Skip to main content

View Diary: BLS Numbers: They’ve Been Cooked. Kind of. (23 comments)

Comment Preferences

  •  On the economic data, I mostly disagree (3+ / 0-)
    Recommended by:
    cruz, NotGeorgeWill, mommyof3
    Goolsbee wrote that unemployment had been low during this recession “only because government programs, especially Social Security disability, have effectively been buying people off the unemployment rolls and reclassifying them as 'not in the labor force.'
    Well, yes, people on disability are, in fact, not in the labor force. If the # of people on disability went up, then it went up.  How is this manipulating anything? It may be an explanation for why unemployment didn't go up as much as we thought it would, but is he saying that Bush forced people to go on disability? People on SSDI were not in the labor force before 2001 and weren't in it during the 2001 recession. No manipulation at all.
    It was the Kennedy administration that labeled out-of-work Americans who’d stopped looking for jobs as “discouraged” workers and excluded from the ranks of the unemployed where they’d previously been counted.  
    Okay - did they hide this fact from the public? Did economists not know this? Didn't HHS take this into account in its procedures? You say that they lied and juked the stats to make things look better - really? It couldn't have been for legitimate purposes like the fact that discouraged workers aren't, in fact, looking for work and therefore we need to understand these long-term unemployed better and not leave them in the U3 rate as just so much noise?
    President Johnson ... created a “unified budget” where Social Security was combined with other federal spending so the surplus in Social Security could mask the growing deficits in other government spending, especially due to defense spending and the Vietnam/Laos/Cambodia wars
    Yes, agreed, this was bogus and it decreased transparency.
    Nixon had the Fed create “core inflation” to mask actual inflation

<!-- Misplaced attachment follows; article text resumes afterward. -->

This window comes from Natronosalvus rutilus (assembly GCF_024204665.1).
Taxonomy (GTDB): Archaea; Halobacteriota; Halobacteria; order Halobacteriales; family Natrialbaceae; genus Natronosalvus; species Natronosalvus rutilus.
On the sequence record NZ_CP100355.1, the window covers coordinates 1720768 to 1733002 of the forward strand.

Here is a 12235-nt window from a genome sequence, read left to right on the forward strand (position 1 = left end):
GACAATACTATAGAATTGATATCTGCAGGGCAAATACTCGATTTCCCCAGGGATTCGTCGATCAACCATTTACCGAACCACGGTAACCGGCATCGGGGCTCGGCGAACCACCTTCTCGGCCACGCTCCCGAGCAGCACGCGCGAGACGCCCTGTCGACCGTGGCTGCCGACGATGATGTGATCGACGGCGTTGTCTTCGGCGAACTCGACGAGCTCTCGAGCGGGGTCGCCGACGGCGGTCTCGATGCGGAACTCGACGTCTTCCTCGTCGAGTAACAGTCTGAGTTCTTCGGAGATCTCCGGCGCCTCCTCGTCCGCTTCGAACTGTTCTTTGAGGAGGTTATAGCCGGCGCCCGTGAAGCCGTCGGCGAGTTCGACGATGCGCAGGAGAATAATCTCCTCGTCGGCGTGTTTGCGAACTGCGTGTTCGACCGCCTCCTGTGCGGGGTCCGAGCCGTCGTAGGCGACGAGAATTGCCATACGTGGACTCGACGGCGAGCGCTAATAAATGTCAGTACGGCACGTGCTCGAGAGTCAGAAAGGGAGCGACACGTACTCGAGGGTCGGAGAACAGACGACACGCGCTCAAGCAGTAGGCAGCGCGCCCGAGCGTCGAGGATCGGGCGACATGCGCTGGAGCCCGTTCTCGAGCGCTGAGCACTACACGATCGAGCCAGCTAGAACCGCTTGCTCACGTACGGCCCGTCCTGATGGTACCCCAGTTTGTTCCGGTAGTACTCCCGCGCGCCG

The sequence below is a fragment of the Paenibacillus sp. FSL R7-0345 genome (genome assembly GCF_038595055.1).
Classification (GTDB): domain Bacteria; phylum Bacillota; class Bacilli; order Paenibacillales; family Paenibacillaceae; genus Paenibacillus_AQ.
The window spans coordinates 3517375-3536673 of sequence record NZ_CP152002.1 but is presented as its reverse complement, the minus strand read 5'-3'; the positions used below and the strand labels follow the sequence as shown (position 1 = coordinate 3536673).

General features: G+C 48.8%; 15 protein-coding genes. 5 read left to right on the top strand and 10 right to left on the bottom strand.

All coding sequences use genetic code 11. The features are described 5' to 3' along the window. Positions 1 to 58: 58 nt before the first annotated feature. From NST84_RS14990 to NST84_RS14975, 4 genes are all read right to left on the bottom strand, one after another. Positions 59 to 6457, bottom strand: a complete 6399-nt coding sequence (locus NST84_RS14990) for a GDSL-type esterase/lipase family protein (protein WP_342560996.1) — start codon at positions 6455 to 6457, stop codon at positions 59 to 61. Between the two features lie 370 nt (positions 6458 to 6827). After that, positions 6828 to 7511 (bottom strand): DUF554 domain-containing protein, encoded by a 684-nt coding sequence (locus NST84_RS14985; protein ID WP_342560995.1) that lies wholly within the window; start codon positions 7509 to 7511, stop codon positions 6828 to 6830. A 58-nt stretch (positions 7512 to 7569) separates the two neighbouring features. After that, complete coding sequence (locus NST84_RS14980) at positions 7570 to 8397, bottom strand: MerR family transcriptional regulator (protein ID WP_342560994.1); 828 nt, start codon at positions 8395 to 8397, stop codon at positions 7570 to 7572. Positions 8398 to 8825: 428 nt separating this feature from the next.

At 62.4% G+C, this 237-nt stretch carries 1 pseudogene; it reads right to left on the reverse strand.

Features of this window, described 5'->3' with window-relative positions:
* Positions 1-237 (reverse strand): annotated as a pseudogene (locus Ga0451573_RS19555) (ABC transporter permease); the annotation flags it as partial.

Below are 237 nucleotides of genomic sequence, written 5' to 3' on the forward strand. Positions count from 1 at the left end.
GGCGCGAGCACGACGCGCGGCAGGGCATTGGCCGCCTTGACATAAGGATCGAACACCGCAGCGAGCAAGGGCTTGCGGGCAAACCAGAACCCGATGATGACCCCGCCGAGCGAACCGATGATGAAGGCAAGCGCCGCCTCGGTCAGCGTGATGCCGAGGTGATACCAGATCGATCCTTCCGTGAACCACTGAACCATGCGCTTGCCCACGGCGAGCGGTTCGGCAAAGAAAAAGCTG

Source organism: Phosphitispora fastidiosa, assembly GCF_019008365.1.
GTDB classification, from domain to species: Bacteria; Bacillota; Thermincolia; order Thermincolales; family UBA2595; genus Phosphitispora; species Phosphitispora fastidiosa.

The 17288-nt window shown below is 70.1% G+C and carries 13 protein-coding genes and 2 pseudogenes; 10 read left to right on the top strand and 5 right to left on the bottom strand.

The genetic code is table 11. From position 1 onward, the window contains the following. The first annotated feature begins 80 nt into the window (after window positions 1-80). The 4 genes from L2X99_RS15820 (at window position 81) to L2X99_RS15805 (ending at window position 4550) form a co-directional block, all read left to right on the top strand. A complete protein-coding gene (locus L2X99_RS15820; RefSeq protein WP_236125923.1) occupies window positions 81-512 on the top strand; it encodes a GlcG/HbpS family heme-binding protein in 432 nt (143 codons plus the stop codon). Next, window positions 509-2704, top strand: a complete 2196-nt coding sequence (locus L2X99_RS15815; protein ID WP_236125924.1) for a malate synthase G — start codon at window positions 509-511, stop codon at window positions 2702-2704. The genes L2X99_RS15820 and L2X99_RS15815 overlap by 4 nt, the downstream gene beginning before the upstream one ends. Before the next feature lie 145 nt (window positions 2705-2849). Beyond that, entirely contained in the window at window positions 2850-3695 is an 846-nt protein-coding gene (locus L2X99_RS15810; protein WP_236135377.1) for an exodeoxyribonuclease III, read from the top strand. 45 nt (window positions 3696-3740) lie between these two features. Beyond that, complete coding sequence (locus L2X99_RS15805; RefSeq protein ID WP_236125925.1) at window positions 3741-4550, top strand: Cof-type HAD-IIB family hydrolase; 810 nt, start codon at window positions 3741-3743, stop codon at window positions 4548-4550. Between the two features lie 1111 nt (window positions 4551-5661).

Again, how is this manipulative? The CPI is the main number that's published and talked about, core inflation is talked about only as a secondary measure. Now, perhaps Nixon did it to make things look better, but then again it does have value. Gas and food are indeed volatile - do we want the Fed to be making decisions about the impact of inflation when it's only high due to temporary weather effects on crops? or temporary spikes in gas such as is happening in California right now due to the refinery fires and maintenance? It seems to me that core inflation is indeed a better measure to make monetary policy decisions. Hell, the Fed would be jacking interest rates and ending QE3 as I write this if they reacted to the effects of the drought/gas prices we're having.

    Reagan's change - again, I don't get the argument. I bought more house and took on more debt than I could afford because of the change in the housing component of the CPI? So the CPI was 3% instead of 3.3% - that makes a difference to a prospective homeowner? And again, it was transparent - the BLS didn't hide the fact that it did so, so I seriously doubt that any banks or other financial institutions were fooled into giving out more debt because of a known change in the calculation of CPI.

    So, we should never change the statistics, or the way we calculate them? Even if they no longer make sense? Even if we can get better, more relevant information? I can't agree - as long as it is properly disclosed and makes economic sense, I don't have a problem.